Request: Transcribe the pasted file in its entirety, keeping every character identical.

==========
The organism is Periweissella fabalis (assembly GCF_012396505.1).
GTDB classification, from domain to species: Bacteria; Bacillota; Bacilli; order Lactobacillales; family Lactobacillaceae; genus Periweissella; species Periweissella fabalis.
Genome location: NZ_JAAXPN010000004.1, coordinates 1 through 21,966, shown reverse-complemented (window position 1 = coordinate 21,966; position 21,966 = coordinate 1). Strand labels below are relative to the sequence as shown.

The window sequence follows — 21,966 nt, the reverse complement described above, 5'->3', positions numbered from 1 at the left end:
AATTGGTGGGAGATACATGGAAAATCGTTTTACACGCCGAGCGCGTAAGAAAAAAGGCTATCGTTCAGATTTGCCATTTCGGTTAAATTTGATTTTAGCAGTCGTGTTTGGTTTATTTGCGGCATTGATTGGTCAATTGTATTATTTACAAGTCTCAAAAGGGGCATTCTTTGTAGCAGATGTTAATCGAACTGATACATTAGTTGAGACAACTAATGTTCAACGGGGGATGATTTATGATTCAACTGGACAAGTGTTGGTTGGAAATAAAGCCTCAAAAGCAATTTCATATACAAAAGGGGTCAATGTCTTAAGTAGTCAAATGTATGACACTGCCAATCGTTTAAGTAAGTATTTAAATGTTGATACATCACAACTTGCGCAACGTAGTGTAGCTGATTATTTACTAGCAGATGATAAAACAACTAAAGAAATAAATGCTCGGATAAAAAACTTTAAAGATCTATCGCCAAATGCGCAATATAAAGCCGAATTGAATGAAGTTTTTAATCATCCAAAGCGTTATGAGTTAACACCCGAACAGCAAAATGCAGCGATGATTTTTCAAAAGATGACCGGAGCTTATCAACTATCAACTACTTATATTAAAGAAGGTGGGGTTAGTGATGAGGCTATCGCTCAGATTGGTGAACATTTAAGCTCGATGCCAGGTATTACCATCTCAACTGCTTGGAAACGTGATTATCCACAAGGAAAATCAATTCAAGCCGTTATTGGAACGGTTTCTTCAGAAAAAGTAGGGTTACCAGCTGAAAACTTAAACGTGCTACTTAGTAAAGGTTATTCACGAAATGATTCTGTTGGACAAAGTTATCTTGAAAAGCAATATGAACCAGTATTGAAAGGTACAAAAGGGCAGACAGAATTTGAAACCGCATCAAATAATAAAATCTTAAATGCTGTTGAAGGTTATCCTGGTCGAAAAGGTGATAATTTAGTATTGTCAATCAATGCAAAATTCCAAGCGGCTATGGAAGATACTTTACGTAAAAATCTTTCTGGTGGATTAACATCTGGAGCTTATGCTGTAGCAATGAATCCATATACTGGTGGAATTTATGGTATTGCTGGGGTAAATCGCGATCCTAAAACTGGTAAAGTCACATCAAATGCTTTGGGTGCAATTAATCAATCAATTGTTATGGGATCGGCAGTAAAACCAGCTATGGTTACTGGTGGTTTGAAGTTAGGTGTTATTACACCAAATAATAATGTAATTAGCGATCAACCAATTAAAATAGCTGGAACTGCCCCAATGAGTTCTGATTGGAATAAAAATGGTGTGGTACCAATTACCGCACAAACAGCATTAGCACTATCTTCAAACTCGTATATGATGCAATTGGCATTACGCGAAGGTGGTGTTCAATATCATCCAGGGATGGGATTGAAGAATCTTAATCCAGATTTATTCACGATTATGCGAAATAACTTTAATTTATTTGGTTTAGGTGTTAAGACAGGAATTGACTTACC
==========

The organism is Periweissella fabalis (assembly GCF_012396505.1).
GTDB classification, from domain to species: Bacteria; Bacillota; Bacilli; order Lactobacillales; family Lactobacillaceae; genus Periweissella; species Periweissella fabalis.
Genome location: NZ_JAAXPN010000004.1, coordinates 1 through 21,966, shown reverse-complemented (window position 1 = coordinate 21,966; position 21,966 = coordinate 1). Strand labels below are relative to the sequence as shown.

The window sequence follows — 21,966 nt, the reverse complement described above, 5'->3', positions numbered from 1 at the left end:
AATTGGTGGGAGATACATGGAAAATCGTTTTACACGCCGAGCGCGTAAGAAAAAAGGCTATCGTTCAGATTTGCCATTTCGGTTAAATTTGATTTTAGCAGTCGTGTTTGGTTTATTTGCGGCATTGATTGGTCAATTGTATTATTTACAAGTCTCAAAAGGGGCATTCTTTGTAGCAGATGTTAATCGAACTGATACATTAGTTGAGACAACTAATGTTCAACGGGGGATGATTTATGATTCAACTGGACAAGTGTTGGTTGGAAATAAAGCCTCAAAAGCAATTTCATATACAAAAGGGGTCAATGTCTTAAGTAGTCAAATGTATGACACTGCCAATCGTTTAAGTAAGTATTTAAATGTTGATACATCACAACTTGCGCAACGTAGTGTAGCTGATTATTTACTAGCAGATGATAAAACAACTAAAGAAATAAATGCTCGGATAAAAAACTTTAAAGATCTATCGCCAAATGCGCAATATAAAGCCGAATTGAATGAAGTTTTTAATCATCCAAAGCGTTATGAGTTAACACCCGAACAGCAAAATGCAGCGATGATTTTTCAAAAGATGACCGGAGCTTATCAACTATCAACTACTTATATTAAAGAAGGTGGGGTTAGTGATGAGGCTATCGCTCAGATTGGTGAACATTTAAGCTCGATGCCAGGTATTACCATCTCAACTGCTTGGAAACGTGATTATCCACAAGGAAAATCAATTCAAGCCGTTATTGGAACGGTTTCTTCAGAAAAAGTAGGGTTACCAGCTGAAAACTTAAACGTGCTACTTAGTAAAGGTTATTCACGAAATGATTCTGTTGGACAAAGTTATCTTGAAAAGCAATATGAACCAGTATTGAAAGGTACAAAAGGGCAGACAGAATTTGAAACCGCATCAAATAATAAAATCTTAAATGCTGTTGAAGGTTATCCTGGTCGAAAAGGTGATAATTTAGTATTGTCAATCAATGCAAAATTCCAAGCGGCTATGGAAGATACTTTACGTAAAAATCTTTCTGGTGGATTAACATCTGGAGCTTATGCTGTAGCAATGAATCCATATACTGGTGGAATTTATGGTATTGCTGGGGTAAATCGCGATCCTAAAACTGGTAAAGTCACATCAAATGCTTTGGGTGCAATTAATCAATCAATTGTTATGGGATCGGCAGTAAAACCAGCTATGGTTACTGGTGGTTTGAAGTTAGGTGTTATTACACCAAATAATAATGTAATTAGCGATCAACCAATTAAAATAGCTGGAACTGCCCCAATGAGTTCTGATTGGAATAAAAATGGTGTGGTACCAATTACCGCACAAACAGCATTAGCACTATCTTCAAACTCGTATATGATGCAATTGGCATTACGCGAAGGTGGTGTTCAATATCATCCAGGGATGGGATTGAAGAATCTTAATCCAGATTTATTCACGATTATGCGAAATAACTTTAATTTATTTGGTTTAGGTGTTAAGACAGGAATTGACTTACC